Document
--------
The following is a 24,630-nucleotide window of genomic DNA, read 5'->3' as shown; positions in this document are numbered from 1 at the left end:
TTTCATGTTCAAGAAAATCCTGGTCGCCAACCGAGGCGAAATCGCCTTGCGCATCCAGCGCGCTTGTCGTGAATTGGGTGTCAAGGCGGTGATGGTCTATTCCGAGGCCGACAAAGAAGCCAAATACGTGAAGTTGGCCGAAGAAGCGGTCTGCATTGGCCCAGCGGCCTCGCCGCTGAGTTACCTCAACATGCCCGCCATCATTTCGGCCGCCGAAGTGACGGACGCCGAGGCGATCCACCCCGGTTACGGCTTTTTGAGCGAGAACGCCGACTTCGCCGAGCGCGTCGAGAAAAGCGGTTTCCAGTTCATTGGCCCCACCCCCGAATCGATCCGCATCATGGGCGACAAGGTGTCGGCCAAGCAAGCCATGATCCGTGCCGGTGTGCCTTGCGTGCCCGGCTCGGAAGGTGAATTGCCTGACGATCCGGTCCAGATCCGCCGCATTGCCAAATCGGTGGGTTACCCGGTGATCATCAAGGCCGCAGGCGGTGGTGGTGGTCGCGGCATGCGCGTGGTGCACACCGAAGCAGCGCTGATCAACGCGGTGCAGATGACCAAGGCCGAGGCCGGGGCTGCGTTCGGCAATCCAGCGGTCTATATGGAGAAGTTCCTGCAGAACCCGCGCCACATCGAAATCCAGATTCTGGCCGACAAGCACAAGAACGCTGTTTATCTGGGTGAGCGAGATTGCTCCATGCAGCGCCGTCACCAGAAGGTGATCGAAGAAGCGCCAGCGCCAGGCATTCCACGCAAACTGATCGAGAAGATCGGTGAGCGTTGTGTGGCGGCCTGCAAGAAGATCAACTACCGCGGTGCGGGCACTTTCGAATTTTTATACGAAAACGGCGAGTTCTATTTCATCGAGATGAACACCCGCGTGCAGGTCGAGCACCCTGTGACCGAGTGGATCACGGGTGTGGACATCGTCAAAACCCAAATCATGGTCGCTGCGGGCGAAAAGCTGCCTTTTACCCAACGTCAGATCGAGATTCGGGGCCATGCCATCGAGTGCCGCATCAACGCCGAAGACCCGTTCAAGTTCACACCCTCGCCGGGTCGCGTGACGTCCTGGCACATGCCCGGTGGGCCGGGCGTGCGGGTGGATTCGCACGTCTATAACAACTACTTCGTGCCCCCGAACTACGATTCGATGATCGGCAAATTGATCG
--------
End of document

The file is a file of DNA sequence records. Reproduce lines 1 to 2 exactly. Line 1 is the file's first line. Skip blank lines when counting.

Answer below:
The following is a 24,630-nucleotide window of genomic DNA, read 5'->3' as shown; positions in this document are numbered from 1 at the left end:
TTTCATGTTCAAGAAAATCCTGGTCGCCAACCGAGGCGAAATCGCCTTGCGCATCCAGCGCGCTTGTCGTGAATTGGGTGTCAAGGCGGTGATGGTCTATTCCGAGGCCGACAAAGAAGCCAAATACGTGAAGTTGGCCGAAGAAGCGGTCTGCATTGGCCCAGCGGCCTCGCCGCTGAGTTACCTCAACATGCCCGCCATCATTTCGGCCGCCGAAGTGACGGACGCCGAGGCGATCCACCCCGGTTACGGCTTTTTGAGCGAGAACGCCGACTTCGCCGAGCGCGTCGAGAAAAGCGGTTTCCAGTTCATTGGCCCCACCCCCGAATCGATCCGCATCATGGGCGACAAGGTGTCGGCCAAGCAAGCCATGATCCGTGCCGGTGTGCCTTGCGTGCCCGGCTCGGAAGGTGAATTGCCTGACGATCCGGTCCAGATCCGCCGCATTGCCAAATCGGTGGGTTACCCGGTGATCATCAAGGCCGCAGGCGGTGGTGGTGGTCGCGGCATGCGCGTGGTGCACACCGAAGCAGCGCTGATCAACGCGGTGCAGATGACCAAGGCCGAGGCCGGGGCTGCGTTCGGCAATCCAGCGGTCTATATGGAGAAGTTCCTGCAGAACCCGCGCCACATCGAAATCCAGATTCTGGCCGACAAGCACAAGAACGCTGTTTATCTGGGTGAGCGAGATTGCTCCATGCAGCGCCGTCACCAGAAGGTGATCGAAGAAGCGCCAGCGCCAGGCATTCCACGCAAACTGATCGAGAAGATCGGTGAGCGTTGTGTGGCGGCCTGCAAGAAGATCAACTACCGCGGTGCGGGCACTTTCGAATTTTTATACGAAAACGGCGAGTTCTATTTCATCGAGATGAACACCCGCGTGCAGGTCGAGCACCCTGTGACCGAGTGGATCACGGGTGTGGACATCGTCAAAACCCAAATCATGGTCGCTGCGGGCGAAAAGCTGCCTTTTACCCAACGTCAGATCGAGATTCGGGGCCATGCCATCGAGTGCCGCATCAACGCCGAAGACCCGTTCAAGTTCACACCCTCGCCGGGTCGCGTGACGTCCTGGCACATGCCCGGTGGGCCGGGCGTGCGGGTGGATTCGCACGTCTATAACAACTACTTCGTGCCCCCGAACTACGATTCGATGATCGGCAAATTGATCG